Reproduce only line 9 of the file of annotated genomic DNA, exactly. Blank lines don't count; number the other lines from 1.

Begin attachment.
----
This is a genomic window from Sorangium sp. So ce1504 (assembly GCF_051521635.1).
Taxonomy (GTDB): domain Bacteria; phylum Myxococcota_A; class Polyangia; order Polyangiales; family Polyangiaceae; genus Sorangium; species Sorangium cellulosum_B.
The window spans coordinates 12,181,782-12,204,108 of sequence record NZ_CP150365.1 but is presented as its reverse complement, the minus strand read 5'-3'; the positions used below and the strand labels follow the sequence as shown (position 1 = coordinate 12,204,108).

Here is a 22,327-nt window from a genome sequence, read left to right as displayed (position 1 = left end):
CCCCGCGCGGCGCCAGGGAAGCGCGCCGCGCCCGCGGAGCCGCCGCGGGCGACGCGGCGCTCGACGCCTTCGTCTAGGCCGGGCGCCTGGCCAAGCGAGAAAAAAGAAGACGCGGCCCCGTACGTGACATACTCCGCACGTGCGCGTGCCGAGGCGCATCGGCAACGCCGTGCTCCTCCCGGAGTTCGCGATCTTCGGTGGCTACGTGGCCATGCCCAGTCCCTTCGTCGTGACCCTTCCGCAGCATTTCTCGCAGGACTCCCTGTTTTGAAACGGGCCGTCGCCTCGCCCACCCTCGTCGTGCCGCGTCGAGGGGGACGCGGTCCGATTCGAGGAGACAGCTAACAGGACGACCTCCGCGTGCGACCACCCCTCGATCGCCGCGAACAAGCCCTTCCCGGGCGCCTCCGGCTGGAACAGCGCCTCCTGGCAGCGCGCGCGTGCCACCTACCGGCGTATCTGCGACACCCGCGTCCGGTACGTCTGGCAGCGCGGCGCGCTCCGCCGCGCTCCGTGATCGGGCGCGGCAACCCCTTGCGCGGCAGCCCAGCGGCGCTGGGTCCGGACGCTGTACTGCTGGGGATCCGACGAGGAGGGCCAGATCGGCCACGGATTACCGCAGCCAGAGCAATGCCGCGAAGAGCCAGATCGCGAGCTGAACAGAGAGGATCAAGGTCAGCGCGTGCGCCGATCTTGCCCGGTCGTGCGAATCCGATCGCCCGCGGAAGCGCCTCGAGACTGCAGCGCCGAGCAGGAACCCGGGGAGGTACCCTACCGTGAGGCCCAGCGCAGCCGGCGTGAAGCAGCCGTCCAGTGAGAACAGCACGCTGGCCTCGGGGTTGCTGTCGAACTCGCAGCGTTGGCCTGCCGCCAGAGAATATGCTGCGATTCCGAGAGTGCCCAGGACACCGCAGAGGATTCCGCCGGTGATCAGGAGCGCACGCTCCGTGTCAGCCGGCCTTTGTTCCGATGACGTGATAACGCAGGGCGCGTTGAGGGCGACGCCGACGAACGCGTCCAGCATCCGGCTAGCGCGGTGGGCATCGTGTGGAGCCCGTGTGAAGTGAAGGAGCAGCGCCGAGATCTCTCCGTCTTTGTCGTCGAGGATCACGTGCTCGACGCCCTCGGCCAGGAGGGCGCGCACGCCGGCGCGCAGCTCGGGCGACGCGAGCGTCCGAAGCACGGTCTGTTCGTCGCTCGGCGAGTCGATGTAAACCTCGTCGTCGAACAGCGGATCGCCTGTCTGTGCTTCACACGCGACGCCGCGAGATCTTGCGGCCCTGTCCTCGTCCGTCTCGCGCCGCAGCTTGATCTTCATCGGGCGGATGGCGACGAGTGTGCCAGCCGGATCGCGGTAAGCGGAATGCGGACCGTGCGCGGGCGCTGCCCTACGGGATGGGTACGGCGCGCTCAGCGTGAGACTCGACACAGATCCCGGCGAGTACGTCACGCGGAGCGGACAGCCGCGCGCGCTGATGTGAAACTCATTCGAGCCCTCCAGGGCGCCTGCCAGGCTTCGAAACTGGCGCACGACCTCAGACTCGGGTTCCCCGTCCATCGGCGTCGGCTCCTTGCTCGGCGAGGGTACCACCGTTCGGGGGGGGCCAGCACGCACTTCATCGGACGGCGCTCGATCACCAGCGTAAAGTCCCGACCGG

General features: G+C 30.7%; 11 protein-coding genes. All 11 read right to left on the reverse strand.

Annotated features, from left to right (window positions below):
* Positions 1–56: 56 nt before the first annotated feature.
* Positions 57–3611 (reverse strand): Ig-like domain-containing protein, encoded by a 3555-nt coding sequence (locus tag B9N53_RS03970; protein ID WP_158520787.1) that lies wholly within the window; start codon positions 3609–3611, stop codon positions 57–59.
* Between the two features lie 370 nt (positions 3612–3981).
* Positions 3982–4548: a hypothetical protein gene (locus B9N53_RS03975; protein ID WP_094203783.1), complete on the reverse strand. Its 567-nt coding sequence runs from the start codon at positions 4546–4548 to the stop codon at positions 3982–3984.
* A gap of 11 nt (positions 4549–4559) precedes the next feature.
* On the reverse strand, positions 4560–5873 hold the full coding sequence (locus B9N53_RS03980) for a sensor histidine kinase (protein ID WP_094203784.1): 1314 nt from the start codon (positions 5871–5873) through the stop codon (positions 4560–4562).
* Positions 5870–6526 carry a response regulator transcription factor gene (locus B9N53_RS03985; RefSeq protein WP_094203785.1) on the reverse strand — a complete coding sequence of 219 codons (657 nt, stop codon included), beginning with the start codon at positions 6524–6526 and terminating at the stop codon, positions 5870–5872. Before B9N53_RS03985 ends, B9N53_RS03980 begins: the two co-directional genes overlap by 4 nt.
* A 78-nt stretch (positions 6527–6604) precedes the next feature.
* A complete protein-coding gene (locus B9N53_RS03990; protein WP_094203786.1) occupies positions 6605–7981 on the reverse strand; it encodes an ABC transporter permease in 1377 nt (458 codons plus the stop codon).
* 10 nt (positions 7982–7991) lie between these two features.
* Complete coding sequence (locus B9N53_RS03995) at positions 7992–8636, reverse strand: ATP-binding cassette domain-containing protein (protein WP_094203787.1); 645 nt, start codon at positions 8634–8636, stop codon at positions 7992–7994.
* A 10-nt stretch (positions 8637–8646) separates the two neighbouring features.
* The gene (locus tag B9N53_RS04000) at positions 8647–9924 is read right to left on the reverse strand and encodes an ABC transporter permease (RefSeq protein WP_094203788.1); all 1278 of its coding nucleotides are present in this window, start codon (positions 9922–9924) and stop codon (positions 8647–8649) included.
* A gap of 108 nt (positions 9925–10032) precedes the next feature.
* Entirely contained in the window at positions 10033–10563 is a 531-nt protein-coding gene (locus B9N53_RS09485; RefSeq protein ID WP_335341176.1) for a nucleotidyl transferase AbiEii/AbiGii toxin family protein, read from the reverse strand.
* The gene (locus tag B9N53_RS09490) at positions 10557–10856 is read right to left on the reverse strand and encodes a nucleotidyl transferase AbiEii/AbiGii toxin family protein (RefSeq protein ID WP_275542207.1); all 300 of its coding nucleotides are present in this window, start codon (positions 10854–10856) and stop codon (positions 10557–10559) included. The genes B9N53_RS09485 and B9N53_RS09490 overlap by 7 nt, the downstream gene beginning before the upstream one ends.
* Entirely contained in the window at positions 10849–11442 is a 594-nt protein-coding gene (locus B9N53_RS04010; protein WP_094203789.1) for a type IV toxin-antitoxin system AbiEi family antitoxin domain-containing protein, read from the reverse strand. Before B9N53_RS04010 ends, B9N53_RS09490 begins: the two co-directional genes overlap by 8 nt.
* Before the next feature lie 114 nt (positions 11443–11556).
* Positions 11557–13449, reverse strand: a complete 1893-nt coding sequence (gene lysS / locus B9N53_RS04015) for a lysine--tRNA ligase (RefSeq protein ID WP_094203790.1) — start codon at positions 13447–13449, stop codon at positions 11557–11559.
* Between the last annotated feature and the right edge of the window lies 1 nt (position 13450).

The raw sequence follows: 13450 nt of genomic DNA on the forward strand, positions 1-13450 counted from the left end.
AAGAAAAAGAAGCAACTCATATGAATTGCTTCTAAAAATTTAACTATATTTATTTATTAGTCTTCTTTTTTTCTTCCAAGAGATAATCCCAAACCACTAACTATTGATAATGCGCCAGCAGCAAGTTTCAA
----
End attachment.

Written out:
* Positions 57–3611 (reverse strand): Ig-like domain-containing protein, encoded by a 3555-nt coding sequence (locus tag B9N53_RS03970; protein ID WP_158520787.1) that lies wholly within the window; start codon positions 3609–3611, stop codon positions 57–59.